Showing posts with label TMAU. Show all posts
Showing posts with label TMAU. Show all posts

Saturday, August 26, 2023

Chronicles of Community-Driven Research: The Evolution of MEBO and PATM Studies

In the ever-evolving landscape of medical science, the untangling of medical mysteries often hinges not just on technological advancements or expert researchers, but on the active involvement of community members. Community efforts have been instrumental in the identification and understanding of elusive conditions MEBO (Metabolic Body Odor) and PATM (People Are Allergic to Me).

Late 1990s - early 2000s: The Dawn of Online Support Forums 

Before the conditions were officially named, online forums like MSN Body Odor Support Forum, ibsgroup.org, Yahoo TMAU group, and Curezone BO & Halitosis and TMAU forums served as early platforms for sufferers to discuss their symptoms. 

At this time, Trimethylaminuria (TMAU) was a scarcely recognized condition, and diagnostic tests were both costly and geographically limited. Trimethylaminuria support group, later established as foundation raises 35K and awards it to Dr. George Preti of Monell Center, the world’s only independent, non-profit scientific institute dedicated to interdisciplinary basic research on the senses of taste and smell.

2006-2007: Birth of MEBO and PATM Communities

In 2006, the acronym "PATM" was first coined by a sufferer, and by 2007, a dedicated PATM community was established on MedHelp. The initial post was reposted in PATM forum and garnered over 8,800 responses, signifying the start of a community-led initiative to explore the condition. While the term FBO (fecal body odor) emerged earlier and is still used on online forums,  it is often avoided due to its less appealing connotation. MEBO was coined by another individual suffering from a similar undiagnosed condition. This further fueled community-driven research and knowledge sharing among those affected.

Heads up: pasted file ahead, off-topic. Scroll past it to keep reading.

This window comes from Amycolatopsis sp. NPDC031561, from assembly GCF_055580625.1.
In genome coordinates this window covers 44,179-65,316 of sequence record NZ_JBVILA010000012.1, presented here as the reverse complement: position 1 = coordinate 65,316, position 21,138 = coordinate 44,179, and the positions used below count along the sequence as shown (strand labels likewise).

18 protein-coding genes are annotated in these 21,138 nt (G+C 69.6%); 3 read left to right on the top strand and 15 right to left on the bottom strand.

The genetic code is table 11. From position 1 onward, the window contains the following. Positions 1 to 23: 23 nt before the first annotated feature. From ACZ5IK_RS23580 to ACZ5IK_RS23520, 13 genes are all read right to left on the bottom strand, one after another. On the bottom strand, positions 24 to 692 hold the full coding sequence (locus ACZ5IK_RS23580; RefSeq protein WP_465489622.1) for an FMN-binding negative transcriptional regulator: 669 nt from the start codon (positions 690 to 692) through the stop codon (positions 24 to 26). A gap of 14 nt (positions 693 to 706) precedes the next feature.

2008: Broadening the Dialogue

The blog Bloodbornebodyodorandhalitosis.com is launched, later transitioned to meboblog.com. This year also saw more in-person meetups and community surveys, including one by pharmacist Arun Nagrath that received about 100 responses. 95% of responders was trying to seek medical help, over 90% thought that their doctor was not knowledgeable nor confident in their recommendations. 


2009: Formalizing Research Efforts

MEBO Research Charity was founded in both the UK and Florida, spearheaded by Maria de la Torre. The first collaborative study with UK's Biolab was initiated, focusing on blood and urine tests. The results were subsequently published on the MEBO blog and clinicaltrials.gov (NCT02692495, principal investigator: Irene Gabashvili).

2010: Unveiling the Microbiome and Genetic Factors

At MEBO's 1st annual conference, held in Nashville, Dr. Gabashvili presents "Microbes and us," discussing the human microbiome's role in poorly understood conditions like idiopathic malodor and multiple chemical sensitivities (MCS). Previously, MEBO interviewed Metametrix about their GI Effects panel, which measured stool bacteria, fungus, and parasites with DNA analysis.  Metametrix, pioneer in diagnostics of nutritional insufficiencies and metabolic dysfunction,was later acquired by Genova Diagnostics.

Dr. Nigel Manning introduces 12 potential subtypes of TMAU. Out of 1,150 urine samples from 716 individuals collected between 1997 and 2009, 379 (53%) indicate significant TMAU presence. The launch of a new FMO3 genetic testing service promises to provide clearer diagnostic results. Additionally, a TMAU service dog program is initiated.

2011: The Advent of Genomic Data Sharing

Community members begin sharing genomic data, and MEBO critiques the limitations of 23andMe's FMO3 testing in blog posts. Dr. George Preti and his team at the Monell Center publish "Individuals reporting idiopathic malodor production: demographics and incidence of trimethylaminuria", revealing that only one-third of individuals with idiopathic malodor test positive for TMAU. New study from Oxford, proposes two genes coding enzymes, besides FMO3, NAT8 and PYROXD2, both with relatively uncharacterized functional roles, as potentially linked to TMAU. 

The second annual meetup in Washington, DC, focuses on the interplay between genetic mechanisms and holistic health. Skype conference call group is formed.